IT professionals recognize the value domain experts bring, with 88% stating that digital modernization efforts that do not include these team members are doomed to fail. Despite this recognition, however, 32% of IT professionals admit their agency’s digital modernization efforts do not include a domain expert.  Their exclusion can greatly threaten the success of implementation efforts. For instance, 62% of data and analytics professionals cite technology solutions not meeting the end-user’s needs as a possible consequence of embarking on a modernization project without a domain expert. At the same time, more than half of data and analytics professionals identify budget overruns and delays in project implementation as consequences of not including a domain expert.

For the best results, agencies should encourage the collaboration of decision makers, technologists, and domain experts within modernization efforts. Working in concert, these individuals bring the appropriate expertise and perspective to the table to drive advancement. When paired with the proper AI guardrails, this unified effort will improve AI implementation, allowing agencies to embrace new technologies more seamlessly and with better outcomes.

Building Without Governance

Before tackling implementation, IT teams must guarantee proper AI governance is in place. This refers to a collection of frameworks, policies, and best practices that ensure AI is being developed, deployed, and used ethically and responsibly.

Such infrastructure is not to be taken lightly. In fact, the federal government passed an executive order promoting the use of trustworthy AI, including guidelines for responsible handling of systems and data sharing within agencies, underscoring the importance of privacy and ethical AI development.

But while 54% of data and analytics professionals report that their agencies have or are developing guidelines on how to use generative AI, others are struggling. 47% have cited creating a governance framework and 41% cite regulatory compliance as their biggest challenge related to AI adoption.

To comply with federal standards and drive responsible AI use, mission leaders should first identify how data will be protected and then determine the protocol for system failures or breaches. Guiding principles include repeatedly testing systems for cybersecurity; maintaining human touch points to review models; and embracing transparency around the status of implementation efforts and the impact on both mission delivery and the larger agency.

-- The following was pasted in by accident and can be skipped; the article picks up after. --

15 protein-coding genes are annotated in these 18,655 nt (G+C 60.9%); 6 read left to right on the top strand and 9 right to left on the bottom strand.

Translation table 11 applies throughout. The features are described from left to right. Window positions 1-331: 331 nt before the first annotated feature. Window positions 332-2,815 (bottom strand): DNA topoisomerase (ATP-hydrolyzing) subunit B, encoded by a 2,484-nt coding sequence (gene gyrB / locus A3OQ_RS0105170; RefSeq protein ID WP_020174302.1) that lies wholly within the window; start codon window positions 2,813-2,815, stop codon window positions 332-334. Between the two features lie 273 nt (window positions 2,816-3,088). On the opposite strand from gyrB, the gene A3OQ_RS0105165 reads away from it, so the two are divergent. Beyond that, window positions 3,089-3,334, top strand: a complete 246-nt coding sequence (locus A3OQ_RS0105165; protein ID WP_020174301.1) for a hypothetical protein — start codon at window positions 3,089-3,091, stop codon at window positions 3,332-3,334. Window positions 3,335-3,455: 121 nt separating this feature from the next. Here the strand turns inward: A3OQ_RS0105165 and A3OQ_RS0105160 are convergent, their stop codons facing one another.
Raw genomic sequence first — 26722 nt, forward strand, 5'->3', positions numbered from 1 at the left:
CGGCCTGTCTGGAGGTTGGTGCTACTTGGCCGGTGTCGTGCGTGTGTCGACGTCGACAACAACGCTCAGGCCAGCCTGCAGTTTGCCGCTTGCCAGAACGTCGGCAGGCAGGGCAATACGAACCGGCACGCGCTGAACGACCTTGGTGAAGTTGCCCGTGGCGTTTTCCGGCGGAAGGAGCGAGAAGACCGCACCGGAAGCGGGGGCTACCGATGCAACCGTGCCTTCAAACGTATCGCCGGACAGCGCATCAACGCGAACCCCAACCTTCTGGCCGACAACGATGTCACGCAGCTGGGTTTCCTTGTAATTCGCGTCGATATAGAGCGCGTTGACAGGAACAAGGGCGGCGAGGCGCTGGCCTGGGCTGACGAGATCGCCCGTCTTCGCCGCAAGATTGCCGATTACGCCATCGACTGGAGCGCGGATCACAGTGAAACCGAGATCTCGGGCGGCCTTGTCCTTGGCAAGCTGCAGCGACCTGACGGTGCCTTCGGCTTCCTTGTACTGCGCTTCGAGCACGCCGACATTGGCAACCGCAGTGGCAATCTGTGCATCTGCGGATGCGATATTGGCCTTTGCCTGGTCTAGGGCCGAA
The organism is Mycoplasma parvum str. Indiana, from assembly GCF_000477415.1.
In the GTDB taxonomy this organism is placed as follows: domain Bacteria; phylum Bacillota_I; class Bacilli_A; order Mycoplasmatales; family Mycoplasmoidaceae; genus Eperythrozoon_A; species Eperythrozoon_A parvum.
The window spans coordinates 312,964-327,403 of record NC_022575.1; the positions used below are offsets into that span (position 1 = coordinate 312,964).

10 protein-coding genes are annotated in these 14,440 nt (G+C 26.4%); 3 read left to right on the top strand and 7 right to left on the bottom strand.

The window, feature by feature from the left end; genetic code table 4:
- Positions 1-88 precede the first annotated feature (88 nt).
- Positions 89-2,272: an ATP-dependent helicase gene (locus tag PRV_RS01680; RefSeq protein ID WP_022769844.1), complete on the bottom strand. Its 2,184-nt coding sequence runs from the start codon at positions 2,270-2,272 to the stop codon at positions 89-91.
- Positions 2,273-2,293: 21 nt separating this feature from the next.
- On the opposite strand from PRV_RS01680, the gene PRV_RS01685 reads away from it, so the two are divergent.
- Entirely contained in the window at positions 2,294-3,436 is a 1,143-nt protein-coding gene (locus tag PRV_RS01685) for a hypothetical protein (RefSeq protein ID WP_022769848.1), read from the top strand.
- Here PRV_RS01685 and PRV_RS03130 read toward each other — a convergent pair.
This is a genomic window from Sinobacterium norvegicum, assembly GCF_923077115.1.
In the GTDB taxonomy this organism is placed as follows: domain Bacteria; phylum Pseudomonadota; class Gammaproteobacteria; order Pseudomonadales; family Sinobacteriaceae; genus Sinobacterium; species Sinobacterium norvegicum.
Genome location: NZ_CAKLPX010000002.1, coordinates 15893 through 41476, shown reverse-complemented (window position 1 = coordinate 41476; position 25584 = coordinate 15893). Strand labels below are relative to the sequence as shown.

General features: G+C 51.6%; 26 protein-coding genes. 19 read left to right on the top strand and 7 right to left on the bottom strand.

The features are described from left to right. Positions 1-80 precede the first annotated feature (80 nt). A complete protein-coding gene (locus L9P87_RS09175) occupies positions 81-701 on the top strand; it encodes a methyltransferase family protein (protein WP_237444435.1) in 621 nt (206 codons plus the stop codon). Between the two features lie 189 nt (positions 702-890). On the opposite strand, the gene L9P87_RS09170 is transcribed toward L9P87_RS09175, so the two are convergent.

At the same time, agencies should take measures to prevent the proliferation of AI bias. Mission leaders must keep an eye on AI-generated disinformation, as thus could create a new slew of challenges for agencies. By ensuring accountability and increasing education around identifying bias, leaders can stay ahead of the game.

Luckily, there are tools available to help bring Gen AI to market safely. IBM recently introduced AI Fairness 360, an open-source toolkit that helps examine, report, and mitigate discrimination and bias in machine learning models. Meanwhile, OpenAI’s Safety Gym helps evaluate the safety and resilience of machine learning models to various types of attacks.

Ultimately, clear governance and AI transformation go hand-in-hand. By identifying clear strategies and guidelines for implementation with attention to cybersecurity, transparency, and accountability, leaders can ensure responsible use, paving the way for future success and expanded efforts.

When given the proper alignment, collaboration, and governance, AI implementation can strengthen mission delivery and futureproof agencies. While excitement around AI and its impact is at a high, agencies should experiment intentionally and incrementally, carefully measuring results and building a culture of trust. When it comes to AI and its transformative impact, the old adage holds true: slow and steady wins the race.